One of the harshest — and most common — epithets in fandom is to label a work of media as a rip-off.
“Star Trek: Deep Space Nine is a rip-off of Babylon 5!” “The Hunger Games is a rip-off of Battle Royale!” “Captain Marvel is a rip-off of Superman!” “The Island is a rip-off of Parts: the Clonus Horror!”
(Okay, that last one is definitely true.)
But not all derivative works are intrinsically inferior. Some actually transcend the quality of their media muses as pieces of art that stand the test of time.
So, dear listener, this month, we’re asking you:
“What derivative works of art are superior to the works that inspired them?”
Our hosts had this to say:
When it comes to an inspired work outshining an original one, I’m looking to an unusual place for me. Music.
When one artist covers another’s song, the comparison seems inevitable. Usually, those comparisons aren’t kind to the remake. We know the original song, and when the cover plays, it’s the original playing under it in our heads.
Any change in tempo, tone or rhythm seems jarring, because it’s discordant with the older version in our subconsciousness. Regardless of merits of those changes, the cover song is almost always doomed to failure in most ears.
Which is why I was shocked at how much I loved a cover of “Common People” by Pulp.
I first encountered Pulp when the guys behind the always-brilliant ‘Venture Bros.’ used their song “Like a Friend” over their fourth season finale.
“Common People” is a song about what I’ve heard referred to as “class tourism.” This is where a naïve rich kid decides to “go native” with the lower classes. Sort of like ‘Roman Holiday’, but with sleazy dive bars and shit-hole apartments.
The problem is that the princess slumming with the peasants doesn’t understand how patronizing and insulting the whole exercise is. This way of life isn’t a choice for the rest of us. As the chorus says:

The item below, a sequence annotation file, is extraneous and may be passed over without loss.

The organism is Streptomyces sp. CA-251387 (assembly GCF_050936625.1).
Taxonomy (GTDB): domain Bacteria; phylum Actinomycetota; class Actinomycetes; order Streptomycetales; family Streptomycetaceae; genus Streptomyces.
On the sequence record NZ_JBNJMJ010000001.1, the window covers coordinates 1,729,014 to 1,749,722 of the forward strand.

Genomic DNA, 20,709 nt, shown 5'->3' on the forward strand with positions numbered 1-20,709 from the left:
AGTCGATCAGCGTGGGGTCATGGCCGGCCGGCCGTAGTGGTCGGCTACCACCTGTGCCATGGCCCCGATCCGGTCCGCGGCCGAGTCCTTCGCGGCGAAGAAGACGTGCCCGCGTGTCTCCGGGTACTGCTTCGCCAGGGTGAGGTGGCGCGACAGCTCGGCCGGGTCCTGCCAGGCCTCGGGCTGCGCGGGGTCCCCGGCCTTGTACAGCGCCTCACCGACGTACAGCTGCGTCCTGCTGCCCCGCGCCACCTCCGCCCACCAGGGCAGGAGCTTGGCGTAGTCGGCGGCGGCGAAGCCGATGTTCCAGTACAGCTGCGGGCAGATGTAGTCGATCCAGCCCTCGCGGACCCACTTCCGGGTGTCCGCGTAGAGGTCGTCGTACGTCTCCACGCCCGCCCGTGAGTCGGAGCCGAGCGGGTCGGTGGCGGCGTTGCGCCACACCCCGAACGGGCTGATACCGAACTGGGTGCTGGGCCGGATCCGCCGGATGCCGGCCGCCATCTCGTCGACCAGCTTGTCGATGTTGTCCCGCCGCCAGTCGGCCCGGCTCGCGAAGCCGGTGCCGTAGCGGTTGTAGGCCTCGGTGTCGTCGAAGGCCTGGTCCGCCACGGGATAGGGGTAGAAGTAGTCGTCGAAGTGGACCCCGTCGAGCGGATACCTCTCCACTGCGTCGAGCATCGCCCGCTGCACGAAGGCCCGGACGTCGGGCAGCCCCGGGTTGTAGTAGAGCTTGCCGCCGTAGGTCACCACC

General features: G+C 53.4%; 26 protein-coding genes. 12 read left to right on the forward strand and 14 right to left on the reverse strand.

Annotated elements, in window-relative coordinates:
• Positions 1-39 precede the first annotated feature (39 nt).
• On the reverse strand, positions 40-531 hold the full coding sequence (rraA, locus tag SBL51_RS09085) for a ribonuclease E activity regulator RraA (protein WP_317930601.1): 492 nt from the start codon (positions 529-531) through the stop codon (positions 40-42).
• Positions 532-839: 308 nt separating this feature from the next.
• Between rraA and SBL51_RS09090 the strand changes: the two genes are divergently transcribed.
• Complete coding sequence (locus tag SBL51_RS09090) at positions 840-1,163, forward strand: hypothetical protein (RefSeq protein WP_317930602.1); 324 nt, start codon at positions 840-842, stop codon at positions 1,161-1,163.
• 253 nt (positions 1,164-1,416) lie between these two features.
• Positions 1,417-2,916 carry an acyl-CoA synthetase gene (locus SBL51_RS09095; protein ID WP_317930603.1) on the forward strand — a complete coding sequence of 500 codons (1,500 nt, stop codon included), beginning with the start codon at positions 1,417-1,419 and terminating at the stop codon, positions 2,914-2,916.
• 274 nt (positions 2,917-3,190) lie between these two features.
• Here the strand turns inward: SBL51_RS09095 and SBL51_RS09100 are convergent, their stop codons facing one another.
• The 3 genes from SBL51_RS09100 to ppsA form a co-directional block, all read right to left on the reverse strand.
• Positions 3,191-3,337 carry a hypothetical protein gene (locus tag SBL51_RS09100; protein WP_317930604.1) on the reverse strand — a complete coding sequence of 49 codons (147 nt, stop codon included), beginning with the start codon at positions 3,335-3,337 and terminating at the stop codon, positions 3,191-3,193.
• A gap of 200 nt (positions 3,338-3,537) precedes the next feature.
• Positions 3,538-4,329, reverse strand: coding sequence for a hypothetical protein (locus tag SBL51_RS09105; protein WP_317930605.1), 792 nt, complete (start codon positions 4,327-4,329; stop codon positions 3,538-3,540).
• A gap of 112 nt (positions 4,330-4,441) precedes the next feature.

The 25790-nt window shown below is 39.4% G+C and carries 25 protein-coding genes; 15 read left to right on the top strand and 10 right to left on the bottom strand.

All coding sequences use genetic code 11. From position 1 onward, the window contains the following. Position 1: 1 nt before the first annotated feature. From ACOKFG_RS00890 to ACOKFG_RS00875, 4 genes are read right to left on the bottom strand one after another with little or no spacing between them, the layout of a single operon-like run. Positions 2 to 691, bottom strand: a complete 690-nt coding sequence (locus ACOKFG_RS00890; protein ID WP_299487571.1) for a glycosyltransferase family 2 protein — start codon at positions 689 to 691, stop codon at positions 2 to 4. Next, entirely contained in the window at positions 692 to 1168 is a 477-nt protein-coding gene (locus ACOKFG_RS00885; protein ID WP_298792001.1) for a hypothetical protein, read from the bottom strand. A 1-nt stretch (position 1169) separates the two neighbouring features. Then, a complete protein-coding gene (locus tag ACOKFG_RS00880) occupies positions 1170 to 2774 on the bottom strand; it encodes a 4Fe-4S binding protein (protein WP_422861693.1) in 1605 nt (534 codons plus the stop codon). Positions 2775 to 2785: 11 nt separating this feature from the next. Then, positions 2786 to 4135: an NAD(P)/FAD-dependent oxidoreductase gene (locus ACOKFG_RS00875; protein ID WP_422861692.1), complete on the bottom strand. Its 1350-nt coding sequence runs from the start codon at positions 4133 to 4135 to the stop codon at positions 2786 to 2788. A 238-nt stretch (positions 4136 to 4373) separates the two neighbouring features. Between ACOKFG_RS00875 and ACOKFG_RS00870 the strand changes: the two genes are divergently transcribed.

“But still you’ll never get it right
‘cos when you’re laid in bed at night watching roaches climb the wall
If you call your Dad he could stop it all.
You’ll never live like common people
You’ll never do what common people do
You’ll never fail like common people
You’ll never watch your life slide out of view, and dance and drink and screw
Because there’s nothing else to do.”
Pulp’s original has a sly condescension to it. The narrator is talking over the subject’s head. Making fun of her while trying to prod her into getting it. It’s a damned good song.
And that’s why it blows my mind that the cover by William Shatner on his album, “Has Been,” is better on all fronts.
Rather than being a slow Brit pop song that makes fun of its subject, Shatner’s version is a spoken word piece over an angrier, almost punk-ish version of the chorus.
Because this really should be an angry punk song. And even weirder that the then-73 year old Shatner nails that anger with a total lack of his trademark modern irony. He has nothing in common with the song’s imagined 20-something narrator, but he delivers the lyrics with a real derision and rage that is infectious.
Because, seriously, fuck rich assholes who play at being poor because it’s fashionable. Give ’em hell, Bill.
It’s a truism in art that every work is a copy of something that came before. It’s true. No art is truly original… even the oldest cave paintings were imitations of nature. But when a new movie, or song, or TV show comes along and it is just TOO close to something that came before, or is clearly a cheap knock-off, us lovers of pop culture can get hostile. Not just hostile, but pissy, sanctimonious, and perhaps downright vitriolic. Strangely, in the medium of video games, derivative works seem to raise much less ire.